• There’s a trend to add more and more sub-issues to the topic of a resolution over time. This leads to more text for each of those new dimensions. For example, Resolution 102 was only about the management of the DNS and IP addresses until 2006. In 2006, to take into account the outcomes of the WSIS process, the concept of “international public policy issues pertaining to the Internet” and “enhanced cooperation” were added to the resolution. In turn, this led to the Council Working Group on International Internet-related Public Policy Issues cropping up in the 2010 version of the resolution (between the 2006 and 2010 plenipotentiaries, the ITU Council had created a Dedicated Group on International Internet-related Public Policy Issues). At some point, a resolution may get so weighed down with expanding sub-issues that it may give birth to a brand-new baby resolution. But that hasn’t happened yet with either Resolution 102, or Resolution 130 (cybersecurity).
  • Member States will often try and insert text into a resolution that they hope will be able to help them in another forum. For example, there’s quite a lot of interplay between ITU resolutions on WSIS and the Internet and the ECOSOC resolution on WSIS follow-up. If a Member State can add some advantageous text into a resolution of a forum that is more favourable to their views, they can then use that to justify a proposal of theirs in a forum where their views may come up against more opposition; at that point, the Member State can point to the other forum’s resolution and say “but forum X considers this a vital issue, so this forum must too”.

When all these factors converge, you end up with extreme bloating cases like Resolution 70 (gender) and Resolution 130. But sometimes, the contentiousness of the issue can be so overwhelming, it results in absolutely no changes to a resolution at all (for example, Resolution 45, on cybersecurity, at the World Telecommunication Development Conference in Buenos Aires last year); this may mean no bloat, but it also means more lingering bad feeling between Member States.

Does it matter if ITU Plenipotentiary resolutions on Internet and Information Society resolutions are bloating over time?

It does matter if the trend continues, because larger resolutions provide more opportunities for Member States to find issue with the various parts of the text and therefore propose more amendments, which not only leads to the need for more negotiations, but also to yet more text being added to the resolution.

Also, a larger a resolution tends to have more moving parts – that is, they include more references to other resolutions and activities in their preambles (“noting”, “recalling”, emphasizing”, etc.), and more actions in their operative parts (“resolves”, “instructs”, invites”). As the referenced existing resolutions and activities are updated—and often expanded—elsewhere, it encourages Member States to also change/expand the scope of the resolution that refers to them, both in terms of elaborating on those updates in the preamble, as well as proposing additional actions in the operational section that align with those related resolutions and activities.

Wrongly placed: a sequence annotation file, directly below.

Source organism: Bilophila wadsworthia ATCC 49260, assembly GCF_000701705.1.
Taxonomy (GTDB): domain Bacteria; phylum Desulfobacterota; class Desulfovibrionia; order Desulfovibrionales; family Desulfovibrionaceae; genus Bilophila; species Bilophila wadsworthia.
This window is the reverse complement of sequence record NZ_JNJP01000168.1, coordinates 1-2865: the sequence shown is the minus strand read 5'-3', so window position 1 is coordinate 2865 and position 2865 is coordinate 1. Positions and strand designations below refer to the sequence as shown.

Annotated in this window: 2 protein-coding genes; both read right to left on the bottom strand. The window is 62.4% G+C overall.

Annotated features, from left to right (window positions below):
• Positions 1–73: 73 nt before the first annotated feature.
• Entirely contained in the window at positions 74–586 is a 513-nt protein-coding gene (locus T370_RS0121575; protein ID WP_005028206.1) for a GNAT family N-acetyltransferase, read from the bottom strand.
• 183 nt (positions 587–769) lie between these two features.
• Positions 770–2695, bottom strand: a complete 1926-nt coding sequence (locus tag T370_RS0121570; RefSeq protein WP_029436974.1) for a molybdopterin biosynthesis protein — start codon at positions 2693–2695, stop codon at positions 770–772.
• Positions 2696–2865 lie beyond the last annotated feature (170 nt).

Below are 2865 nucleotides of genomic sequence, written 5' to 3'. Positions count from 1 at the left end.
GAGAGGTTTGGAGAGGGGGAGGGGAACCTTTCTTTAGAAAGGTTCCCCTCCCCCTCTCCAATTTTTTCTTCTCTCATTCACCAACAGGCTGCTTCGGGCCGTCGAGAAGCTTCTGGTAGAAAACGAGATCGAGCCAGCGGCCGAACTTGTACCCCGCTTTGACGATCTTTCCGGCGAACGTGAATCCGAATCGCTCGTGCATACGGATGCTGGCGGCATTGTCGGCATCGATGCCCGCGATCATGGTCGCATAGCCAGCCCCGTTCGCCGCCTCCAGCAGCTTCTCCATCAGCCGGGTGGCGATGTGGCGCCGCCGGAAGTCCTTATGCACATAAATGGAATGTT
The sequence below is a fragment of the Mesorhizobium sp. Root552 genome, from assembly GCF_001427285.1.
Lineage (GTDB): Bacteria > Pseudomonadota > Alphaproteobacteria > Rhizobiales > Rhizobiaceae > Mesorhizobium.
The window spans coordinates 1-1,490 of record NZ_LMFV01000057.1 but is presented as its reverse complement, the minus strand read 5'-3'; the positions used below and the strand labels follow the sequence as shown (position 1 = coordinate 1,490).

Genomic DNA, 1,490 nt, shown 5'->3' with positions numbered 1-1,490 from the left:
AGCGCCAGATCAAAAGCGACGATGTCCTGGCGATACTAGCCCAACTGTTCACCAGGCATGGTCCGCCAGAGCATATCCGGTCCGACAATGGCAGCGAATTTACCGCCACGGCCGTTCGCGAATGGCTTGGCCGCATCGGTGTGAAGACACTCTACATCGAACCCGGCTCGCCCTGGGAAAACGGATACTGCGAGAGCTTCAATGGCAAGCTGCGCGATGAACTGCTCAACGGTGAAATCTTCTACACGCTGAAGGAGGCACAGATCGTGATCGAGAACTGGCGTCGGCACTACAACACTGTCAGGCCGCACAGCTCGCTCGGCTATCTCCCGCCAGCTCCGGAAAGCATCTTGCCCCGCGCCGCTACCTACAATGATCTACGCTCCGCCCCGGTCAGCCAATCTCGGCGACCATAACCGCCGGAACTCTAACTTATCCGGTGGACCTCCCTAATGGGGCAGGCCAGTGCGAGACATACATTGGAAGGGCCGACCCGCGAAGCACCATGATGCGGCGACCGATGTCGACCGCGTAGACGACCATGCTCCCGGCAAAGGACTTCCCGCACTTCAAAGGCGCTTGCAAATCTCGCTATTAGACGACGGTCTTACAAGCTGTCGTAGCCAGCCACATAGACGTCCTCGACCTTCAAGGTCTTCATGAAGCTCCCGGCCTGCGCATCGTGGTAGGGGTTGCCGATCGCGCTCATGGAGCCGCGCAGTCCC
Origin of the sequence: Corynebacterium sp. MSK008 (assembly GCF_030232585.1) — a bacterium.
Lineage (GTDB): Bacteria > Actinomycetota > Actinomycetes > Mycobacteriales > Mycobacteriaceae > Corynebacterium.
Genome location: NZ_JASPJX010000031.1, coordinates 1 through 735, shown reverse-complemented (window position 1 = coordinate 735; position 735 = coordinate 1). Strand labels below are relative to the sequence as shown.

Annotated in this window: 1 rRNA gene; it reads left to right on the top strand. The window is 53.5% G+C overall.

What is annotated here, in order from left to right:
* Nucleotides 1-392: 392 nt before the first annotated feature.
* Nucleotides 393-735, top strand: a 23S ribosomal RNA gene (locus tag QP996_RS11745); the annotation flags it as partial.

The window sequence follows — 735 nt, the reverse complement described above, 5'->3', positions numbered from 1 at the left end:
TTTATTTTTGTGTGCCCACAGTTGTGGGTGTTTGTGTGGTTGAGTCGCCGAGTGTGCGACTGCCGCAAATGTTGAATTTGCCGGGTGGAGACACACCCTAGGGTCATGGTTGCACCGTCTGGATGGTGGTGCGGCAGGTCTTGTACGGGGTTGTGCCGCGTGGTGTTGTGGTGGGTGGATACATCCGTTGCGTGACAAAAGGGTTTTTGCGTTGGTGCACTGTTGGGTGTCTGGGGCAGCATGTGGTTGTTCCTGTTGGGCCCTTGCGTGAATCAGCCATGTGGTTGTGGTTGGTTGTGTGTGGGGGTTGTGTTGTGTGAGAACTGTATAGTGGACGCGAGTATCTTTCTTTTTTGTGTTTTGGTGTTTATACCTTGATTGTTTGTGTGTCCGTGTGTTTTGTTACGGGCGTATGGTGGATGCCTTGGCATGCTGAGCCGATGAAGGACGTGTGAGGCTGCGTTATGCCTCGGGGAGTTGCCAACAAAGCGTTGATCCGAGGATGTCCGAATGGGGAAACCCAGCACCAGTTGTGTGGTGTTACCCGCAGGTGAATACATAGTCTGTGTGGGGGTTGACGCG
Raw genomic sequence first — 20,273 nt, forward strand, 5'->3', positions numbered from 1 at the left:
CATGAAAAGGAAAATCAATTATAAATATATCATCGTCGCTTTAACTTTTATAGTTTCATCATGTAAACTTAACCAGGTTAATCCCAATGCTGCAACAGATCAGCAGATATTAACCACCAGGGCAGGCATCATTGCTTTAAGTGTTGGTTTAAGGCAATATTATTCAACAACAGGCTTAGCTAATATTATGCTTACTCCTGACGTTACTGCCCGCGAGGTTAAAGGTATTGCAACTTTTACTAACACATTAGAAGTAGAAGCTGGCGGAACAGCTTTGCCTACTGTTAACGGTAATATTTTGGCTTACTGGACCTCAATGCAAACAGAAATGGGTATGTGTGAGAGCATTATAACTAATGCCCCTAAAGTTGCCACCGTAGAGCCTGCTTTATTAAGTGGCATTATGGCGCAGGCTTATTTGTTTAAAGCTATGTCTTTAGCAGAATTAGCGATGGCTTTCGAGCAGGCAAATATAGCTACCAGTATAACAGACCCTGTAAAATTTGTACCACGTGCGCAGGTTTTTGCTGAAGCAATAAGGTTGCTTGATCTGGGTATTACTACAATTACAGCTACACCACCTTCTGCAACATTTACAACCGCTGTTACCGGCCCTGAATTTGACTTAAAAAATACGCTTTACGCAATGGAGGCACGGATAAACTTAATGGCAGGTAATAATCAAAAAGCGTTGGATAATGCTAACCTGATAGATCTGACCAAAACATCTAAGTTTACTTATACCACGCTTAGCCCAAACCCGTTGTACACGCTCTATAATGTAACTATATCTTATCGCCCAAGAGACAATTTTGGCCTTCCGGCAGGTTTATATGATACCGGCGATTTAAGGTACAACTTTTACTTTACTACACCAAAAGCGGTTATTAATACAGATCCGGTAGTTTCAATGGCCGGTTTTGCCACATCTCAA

Another problem that results from the increasing number of interlinked resolutions happens when the interlinked resolutions are all being updated at the same Plenipotentiary, leading to multiple parallel resolution drafting sessions waiting on each other’s outcomes to make updates to their own resolutions. Or more alarming, multiple parallel resolution drafting sessions taking related pieces of text in different directions.

Member State only have a finite three weeks to resolve all their differences at ITU Plenipotentiary Conferences. The length of the plenipotentiary is unlikely to be extended any time soon (in fact, their current length has shrunk from four weeks and longer in the past), meaning that the only way to fit in the need for more time for each of the bloated resolutions to be discussed is to schedule more parallel sessions as well as more, and longer, night-time and weekend sessions.

The problem with doing this, however, is that most Member State delegations are fairly small and don’t have enough delegates with the appropriate expertise to spread themselves across multiple parallel sessions discussing resolutions on related issues.

In addition, scheduling sessions well into the night (and next morning) as well as throughout the weekends results in highly fatigued delegates who are vulnerable to irritability that can reduce progress in negotiations as well as lead to general brain fog that can lead to less-than-optimal decision-making.

ITU isn’t the only intergovernmental agency, or even the only policy-making process, to encounter many of the factors that lead to resolution bloat, or to have to then deal with the increasing levels of stress that its delegates are put under to try and resolve significant differences of opinion on increasingly bloated documents. What’s unique for ITU is the fact that digital issues are becoming increasingly important to all of the world’s activities—be they economic, social, cultural, political, environmental or developmental—meaning that the probability of ITU continuing to have a perfect storm of factors leading to bloating resolutions will remain high, and contribute to increasingly difficult negotiations that result in resolutions that are increasingly too labyrinthine and opaque to understand.

Georgia supports UN’s involvement in international cybersecurity